When I first started playing sports through the Columbia County Recreation Department, I immediately knew of the Greene family.
Todd was my age, a talented football player. Football was my first love. I never played tee ball. I didn't even start playing baseball until I was 10. My first year I played I surprised myself by having a really good year.
The following season I was excited to find out that I had been picked to play on Todd's team and for his dad, Charles, who was the coach. During the next six or seven years, I played for Charlie Greene every summer, usually during the regular season and in the league's all-star team, which he coached.
I can still remember those trips out of town, playing in various state and world series tournaments. I cannot recall a single trip where coach Greene was not there.
My parents were divorced when I was 6 years old and I was raised by my mom. So each summer when we would head out of town, my mom would let coach Greene know that he was free to treat me like one of his own. I was not alone. Coach Greene influenced, in some way, just about every baseball player who played in Columbia County from 1974-94. He and his wife, Sue, were like an extra set of parents who made sure the kids were taken care of during the summer.
Charlie Greene is one of those people every town needs. He was someone who loved sports and loved helping young athletes even more. He grew up in Tulsa, Okla., but he and his family have called Columbia County home all of his adult life. He was in the Army, which brought him to the area.
He and his wife have two sons: Tommy, who graduated from Evans in 1986, and Todd, who finished up at Evans in 1989. Both boys excelled in football and baseball. Both were major reasons Terry Holder and the Knights had so much success throughout the 1980s.
Coach Holder knew of the boys long before they ever wore the Evans pinstripes. The Greenes lived a few hundred yards from Holder and his three baseball-playing sons.
Charlie began coaching Tommy's teams when he was in grade school and continued coaching even after Todd left for Georgia Southern. It was coach Greene who led the first Columbia County team to a Dixie Baseball World Series title, when he guided a group that included Jamie Rigdon, Jason Combs and Richy Short to the Dixie Majors title in the early 1990s. His sons had finished up their recreation ball careers by then, but Charlie was still there, helping ballplayers as he had done for 20 years.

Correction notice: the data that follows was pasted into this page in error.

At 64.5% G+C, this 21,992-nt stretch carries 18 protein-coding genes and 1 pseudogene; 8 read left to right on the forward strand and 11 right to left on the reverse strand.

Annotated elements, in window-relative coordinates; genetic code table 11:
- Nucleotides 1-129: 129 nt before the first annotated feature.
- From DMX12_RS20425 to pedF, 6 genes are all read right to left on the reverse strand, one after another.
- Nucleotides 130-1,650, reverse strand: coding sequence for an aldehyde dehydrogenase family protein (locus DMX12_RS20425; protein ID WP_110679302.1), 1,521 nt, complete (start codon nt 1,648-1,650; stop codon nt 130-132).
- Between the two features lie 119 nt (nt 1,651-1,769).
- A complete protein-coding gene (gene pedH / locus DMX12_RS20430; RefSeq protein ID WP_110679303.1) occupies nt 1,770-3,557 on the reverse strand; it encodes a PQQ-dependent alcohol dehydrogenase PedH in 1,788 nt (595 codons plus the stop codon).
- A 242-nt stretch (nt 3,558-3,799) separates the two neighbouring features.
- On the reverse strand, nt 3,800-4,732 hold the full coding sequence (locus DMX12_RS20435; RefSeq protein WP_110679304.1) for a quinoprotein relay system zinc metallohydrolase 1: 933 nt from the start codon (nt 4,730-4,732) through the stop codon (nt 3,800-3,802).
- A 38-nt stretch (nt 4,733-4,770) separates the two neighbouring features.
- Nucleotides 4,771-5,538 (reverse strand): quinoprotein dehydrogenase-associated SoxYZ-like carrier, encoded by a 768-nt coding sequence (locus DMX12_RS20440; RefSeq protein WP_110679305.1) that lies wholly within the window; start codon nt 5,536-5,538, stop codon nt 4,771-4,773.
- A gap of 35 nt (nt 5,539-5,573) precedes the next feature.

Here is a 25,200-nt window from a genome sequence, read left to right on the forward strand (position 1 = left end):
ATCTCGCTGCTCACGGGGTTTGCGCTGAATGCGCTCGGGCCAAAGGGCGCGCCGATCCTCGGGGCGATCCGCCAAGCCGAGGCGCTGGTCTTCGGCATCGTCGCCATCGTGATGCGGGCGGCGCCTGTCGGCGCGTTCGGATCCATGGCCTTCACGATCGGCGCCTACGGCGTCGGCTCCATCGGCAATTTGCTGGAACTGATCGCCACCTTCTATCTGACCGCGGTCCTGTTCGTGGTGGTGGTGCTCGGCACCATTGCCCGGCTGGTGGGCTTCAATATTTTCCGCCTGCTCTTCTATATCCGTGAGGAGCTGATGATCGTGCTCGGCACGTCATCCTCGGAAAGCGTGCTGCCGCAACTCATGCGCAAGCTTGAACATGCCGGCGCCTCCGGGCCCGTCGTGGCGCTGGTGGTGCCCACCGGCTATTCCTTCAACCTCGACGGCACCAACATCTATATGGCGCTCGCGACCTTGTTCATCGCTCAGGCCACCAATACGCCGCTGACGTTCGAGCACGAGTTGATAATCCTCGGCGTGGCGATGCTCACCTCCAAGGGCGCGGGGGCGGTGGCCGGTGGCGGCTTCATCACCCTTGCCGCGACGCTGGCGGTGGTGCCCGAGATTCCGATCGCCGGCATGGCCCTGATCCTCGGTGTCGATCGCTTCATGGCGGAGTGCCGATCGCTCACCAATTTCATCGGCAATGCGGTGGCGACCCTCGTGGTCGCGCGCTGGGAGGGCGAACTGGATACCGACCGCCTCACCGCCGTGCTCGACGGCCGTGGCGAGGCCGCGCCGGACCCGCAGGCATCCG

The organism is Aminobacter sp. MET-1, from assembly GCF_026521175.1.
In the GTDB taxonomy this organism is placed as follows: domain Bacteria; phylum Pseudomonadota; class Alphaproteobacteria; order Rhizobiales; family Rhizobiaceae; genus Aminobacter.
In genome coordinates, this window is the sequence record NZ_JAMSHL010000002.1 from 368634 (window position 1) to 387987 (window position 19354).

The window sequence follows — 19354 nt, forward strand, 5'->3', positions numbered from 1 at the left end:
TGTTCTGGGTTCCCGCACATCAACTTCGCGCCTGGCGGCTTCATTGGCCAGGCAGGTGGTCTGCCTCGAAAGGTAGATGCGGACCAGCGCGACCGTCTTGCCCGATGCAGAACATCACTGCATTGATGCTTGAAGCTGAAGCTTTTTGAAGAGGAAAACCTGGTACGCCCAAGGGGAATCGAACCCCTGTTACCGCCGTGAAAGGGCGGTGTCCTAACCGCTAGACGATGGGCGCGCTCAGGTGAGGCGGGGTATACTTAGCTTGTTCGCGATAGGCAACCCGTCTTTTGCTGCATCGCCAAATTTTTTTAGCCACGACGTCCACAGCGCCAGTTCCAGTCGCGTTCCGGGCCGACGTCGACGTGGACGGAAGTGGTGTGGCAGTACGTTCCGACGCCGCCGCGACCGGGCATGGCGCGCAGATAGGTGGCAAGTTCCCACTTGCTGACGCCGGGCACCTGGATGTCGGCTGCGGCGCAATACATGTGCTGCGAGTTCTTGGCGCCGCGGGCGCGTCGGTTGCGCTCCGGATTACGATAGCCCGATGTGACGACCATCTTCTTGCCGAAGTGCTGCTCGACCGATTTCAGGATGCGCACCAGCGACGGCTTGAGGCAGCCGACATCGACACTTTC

Around 1994, he decided to stop coaching so he could have more time to follow the career of his youngest son, Todd, who had been drafted that summer by the California Angels. Greene had just finished up an incredible college career at Georgia Southern, and he cannot recall a game in Statesboro where his parents were not there cheering him on.
"Yeah, they never missed a home game," Greene said. "I sure can't remember a time they were not there."
The coach became the fan and a proud dad. He also was someone Todd could lean on when he struggled. Whether it was a slump or injury, he could always call his dad, and Charlie could always simplify things for his son.
"He never got too technical," Greene said. "He would always just tell me to have fun, and to think back and pretend I was still playing for Evans or Georgia Southern."
Todd didn't realize it at the time, but his dad helped him in many other ways.
"My mom and dad always worked hard. They usually had two or three jobs," he said. His mother still drives a Columbia County school bus, as she has for 25 years.
"You don't think about it when you're young," he said. "All the sacrifices they made for me. And they also instilled that work ethic in me that helped me make it to the big leagues."
By the time Charlie Greene retired from his job running computer security at Fort Gordon, he had been at the post for 39 years. He would probably still be working if they would let him.
But he had started a battle with cancer -- one he is still fighting today.
Name a body part, and Charlie Greene has likely had a tumor there. He has had cancer in both lungs, his bladder, throat and brain, and now he has glandular cancer. The doctors seem to think that this could be the cause of his previous tumors.
Through it all he continues to fight. The constant doctor visits and chemotherapy treatments have drained the energy out of the former coach, who always seemed to have a never-ending supply.
Most people would have given up by now. To be diagnosed with cancer once is tough, but to have six different bouts? That just does not seem fair.
But Greene has not dwelled on that. Instead, he fights.
It is that resolve that continues to inspire his son.
"I now know where I got the strength to fight through all the injuries I had in my career," Todd said. "My parents molded me into the type of player I was and the man I am today.
"Dad never focused on teaching me how to hit or catch. He was more focused on how I conducted myself on the field. I think that is why I became such a good leader on the field."
I talked to Charlie Greene briefly the other night and felt almost ashamed that I had gone so long without speaking to a man who had helped me mature during all those summers on the diamond. If you know Greene, take the time to let him know that you, too, appreciated all those countless hours he gave without asking for anything in return. Tell him how much you appreciate him serving as an extra "dad" on the road for you.
I guess that is sort of what I am doing with this column: just saying thanks to coach Greene.
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